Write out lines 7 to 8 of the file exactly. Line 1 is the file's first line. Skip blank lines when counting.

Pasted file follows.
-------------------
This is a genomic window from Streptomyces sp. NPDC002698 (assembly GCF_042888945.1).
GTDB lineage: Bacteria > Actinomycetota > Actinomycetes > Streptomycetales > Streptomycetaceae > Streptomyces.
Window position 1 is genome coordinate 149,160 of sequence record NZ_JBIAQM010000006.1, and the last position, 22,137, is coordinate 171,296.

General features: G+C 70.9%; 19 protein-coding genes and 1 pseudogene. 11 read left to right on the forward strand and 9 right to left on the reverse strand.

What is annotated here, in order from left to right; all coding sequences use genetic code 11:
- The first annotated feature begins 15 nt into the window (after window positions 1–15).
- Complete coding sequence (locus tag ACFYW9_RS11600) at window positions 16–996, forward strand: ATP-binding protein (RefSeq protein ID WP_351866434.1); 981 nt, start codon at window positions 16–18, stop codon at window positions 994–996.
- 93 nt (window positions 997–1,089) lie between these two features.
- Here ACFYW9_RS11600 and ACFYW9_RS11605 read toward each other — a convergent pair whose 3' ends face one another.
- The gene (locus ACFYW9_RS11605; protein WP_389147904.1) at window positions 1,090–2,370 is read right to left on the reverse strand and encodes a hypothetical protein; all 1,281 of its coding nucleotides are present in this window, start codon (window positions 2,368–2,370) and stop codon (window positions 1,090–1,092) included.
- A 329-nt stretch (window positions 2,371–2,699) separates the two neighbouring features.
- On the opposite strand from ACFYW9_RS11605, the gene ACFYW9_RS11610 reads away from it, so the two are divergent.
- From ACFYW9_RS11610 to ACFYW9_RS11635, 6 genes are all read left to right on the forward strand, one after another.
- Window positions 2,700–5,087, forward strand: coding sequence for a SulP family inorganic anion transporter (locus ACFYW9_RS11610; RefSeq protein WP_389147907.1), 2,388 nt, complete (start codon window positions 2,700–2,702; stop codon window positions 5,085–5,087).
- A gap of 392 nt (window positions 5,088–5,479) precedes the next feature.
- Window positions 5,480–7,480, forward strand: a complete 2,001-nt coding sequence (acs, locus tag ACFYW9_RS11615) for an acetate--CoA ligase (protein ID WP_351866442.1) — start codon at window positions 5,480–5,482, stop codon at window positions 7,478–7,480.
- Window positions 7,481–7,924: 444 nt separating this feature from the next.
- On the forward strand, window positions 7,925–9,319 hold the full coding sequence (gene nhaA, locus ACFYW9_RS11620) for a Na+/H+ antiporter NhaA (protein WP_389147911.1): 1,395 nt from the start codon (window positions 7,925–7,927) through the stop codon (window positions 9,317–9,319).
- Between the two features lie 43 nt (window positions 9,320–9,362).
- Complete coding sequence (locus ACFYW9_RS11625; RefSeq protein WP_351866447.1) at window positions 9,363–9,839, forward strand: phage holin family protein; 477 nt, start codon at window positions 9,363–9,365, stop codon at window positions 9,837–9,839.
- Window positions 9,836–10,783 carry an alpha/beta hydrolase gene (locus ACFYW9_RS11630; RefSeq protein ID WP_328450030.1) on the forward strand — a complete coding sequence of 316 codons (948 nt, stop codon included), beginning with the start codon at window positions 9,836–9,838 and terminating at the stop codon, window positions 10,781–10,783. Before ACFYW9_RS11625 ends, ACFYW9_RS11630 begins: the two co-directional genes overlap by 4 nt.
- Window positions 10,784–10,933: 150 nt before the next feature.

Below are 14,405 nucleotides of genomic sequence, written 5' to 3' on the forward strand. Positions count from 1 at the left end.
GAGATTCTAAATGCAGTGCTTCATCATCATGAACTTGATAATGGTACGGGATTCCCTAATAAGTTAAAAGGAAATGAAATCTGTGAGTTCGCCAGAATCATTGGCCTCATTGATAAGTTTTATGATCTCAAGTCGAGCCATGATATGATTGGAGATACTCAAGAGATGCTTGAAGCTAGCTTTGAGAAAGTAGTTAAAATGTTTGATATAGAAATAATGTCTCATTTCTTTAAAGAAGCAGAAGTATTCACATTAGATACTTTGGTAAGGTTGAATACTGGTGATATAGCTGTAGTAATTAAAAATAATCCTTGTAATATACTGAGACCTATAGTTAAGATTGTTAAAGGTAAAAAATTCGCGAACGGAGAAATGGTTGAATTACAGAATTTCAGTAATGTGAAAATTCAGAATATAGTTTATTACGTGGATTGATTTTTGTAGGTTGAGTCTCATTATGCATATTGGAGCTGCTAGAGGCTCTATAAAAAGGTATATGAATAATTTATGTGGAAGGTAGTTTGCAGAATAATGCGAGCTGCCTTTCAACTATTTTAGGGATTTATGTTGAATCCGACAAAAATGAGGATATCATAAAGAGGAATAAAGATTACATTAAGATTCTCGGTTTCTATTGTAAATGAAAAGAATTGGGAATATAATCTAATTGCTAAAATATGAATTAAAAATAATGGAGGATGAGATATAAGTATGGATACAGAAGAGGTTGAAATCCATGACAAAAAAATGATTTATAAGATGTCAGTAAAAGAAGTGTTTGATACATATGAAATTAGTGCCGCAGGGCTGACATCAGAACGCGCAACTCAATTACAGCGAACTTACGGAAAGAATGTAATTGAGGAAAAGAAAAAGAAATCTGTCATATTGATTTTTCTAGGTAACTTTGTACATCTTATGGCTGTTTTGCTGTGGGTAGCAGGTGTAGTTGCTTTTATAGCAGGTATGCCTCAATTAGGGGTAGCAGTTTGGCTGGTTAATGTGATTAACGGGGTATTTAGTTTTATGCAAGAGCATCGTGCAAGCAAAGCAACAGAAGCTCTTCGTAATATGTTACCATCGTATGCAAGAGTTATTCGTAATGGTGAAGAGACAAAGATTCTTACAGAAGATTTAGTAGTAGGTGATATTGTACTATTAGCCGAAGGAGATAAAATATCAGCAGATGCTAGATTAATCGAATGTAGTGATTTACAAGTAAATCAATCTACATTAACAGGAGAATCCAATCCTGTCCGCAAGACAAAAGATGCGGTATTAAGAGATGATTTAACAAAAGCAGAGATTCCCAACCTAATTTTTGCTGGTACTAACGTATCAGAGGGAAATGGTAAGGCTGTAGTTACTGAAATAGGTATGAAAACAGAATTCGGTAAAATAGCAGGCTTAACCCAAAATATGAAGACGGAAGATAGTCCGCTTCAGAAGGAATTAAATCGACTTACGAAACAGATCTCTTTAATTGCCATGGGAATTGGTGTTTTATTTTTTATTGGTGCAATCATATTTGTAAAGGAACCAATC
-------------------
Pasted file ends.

- Complete coding sequence (locus tag ACFYW9_RS11600) at window positions 16–996, forward strand: ATP-binding protein (RefSeq protein ID WP_351866434.1); 981 nt, start codon at window positions 16–18, stop codon at window positions 994–996.
- 93 nt (window positions 997–1,089) lie between these two features.